Wednesday, August 04, 2004

Seeking a formula to protect infants from AIDS
August 4, 2004
"Researchers are fighting two unfortunate realities in their efforts to stop AIDS in Africa. First, the ravages of disease there have become too routine to make the daily news headlines. About 70 percent of the world's 40 million people living with HIV/AIDS and 90 percent of the world's HIV/AIDS-infected children live in sub-Saharan Africa. Second, most medical products aimed at fighting AIDS, including vaccines, condoms and therapeutic drugs, must be given away to the poor in Africa. There's no profit potential from developing and making free products, and thus no interest from venture capitalists. Undaunted, researchers at the University of Illinois at Chicago are pursuing a potential solution to the problem of AIDS being transmitted by infected mothers to their infants during breast-feeding. The problem is critical in sub-Saharan Africa because most women cannot afford infant formula, and even if they could, many infants fed formula have died because of contaminated water."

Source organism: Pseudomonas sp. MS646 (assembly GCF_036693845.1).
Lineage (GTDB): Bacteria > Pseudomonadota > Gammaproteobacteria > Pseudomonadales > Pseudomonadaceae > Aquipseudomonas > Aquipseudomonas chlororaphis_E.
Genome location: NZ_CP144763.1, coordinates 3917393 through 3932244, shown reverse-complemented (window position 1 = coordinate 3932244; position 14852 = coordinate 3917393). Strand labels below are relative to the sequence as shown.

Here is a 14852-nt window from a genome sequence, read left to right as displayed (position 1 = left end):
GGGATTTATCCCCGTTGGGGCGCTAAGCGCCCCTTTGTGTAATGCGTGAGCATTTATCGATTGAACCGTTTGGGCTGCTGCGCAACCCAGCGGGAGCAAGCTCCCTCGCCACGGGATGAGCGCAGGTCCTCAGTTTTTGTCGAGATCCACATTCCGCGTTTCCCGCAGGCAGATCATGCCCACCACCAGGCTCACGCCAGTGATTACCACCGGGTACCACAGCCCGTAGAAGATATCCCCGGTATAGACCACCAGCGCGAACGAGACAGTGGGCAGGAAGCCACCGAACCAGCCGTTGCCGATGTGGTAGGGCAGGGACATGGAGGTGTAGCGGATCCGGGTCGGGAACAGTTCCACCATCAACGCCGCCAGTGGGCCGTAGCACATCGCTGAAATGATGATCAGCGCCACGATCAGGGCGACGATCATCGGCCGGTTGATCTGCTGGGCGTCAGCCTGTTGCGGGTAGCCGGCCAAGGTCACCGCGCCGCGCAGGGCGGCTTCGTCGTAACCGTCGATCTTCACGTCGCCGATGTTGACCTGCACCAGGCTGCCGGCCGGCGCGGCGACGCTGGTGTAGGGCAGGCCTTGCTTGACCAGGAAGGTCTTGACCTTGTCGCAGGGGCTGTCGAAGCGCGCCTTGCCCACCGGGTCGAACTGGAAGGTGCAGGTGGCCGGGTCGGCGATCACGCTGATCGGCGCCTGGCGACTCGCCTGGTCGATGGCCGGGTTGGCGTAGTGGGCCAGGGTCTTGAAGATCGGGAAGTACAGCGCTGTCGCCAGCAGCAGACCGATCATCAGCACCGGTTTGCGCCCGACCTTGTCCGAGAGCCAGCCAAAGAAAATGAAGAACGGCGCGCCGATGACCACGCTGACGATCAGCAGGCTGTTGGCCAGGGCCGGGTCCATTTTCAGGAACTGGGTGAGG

Drowning in expectations
Cheryl Rosenberg Neubert
The Orange County Register
Aug. 4, 2004 12:00 AM
"Of course I was going to breast-feed. There I would sit, ensconced in my light blue glider rocker, a halo of soft light surrounding me as my baby nursed at my breast. I’d smile beatifically at him, satisfied in my womanly ability to provide the perfect nourishment for my beautiful boy. Then my son Sawyer was born, and as fast as you can say flatnipplesnomilkpoorsuck, my idyllic image was shattered like the wail of a hungry infant breaks a quiet night. The most natural thing in the world seemed completely impossible. I could not feed my child. What was wrong with me?..."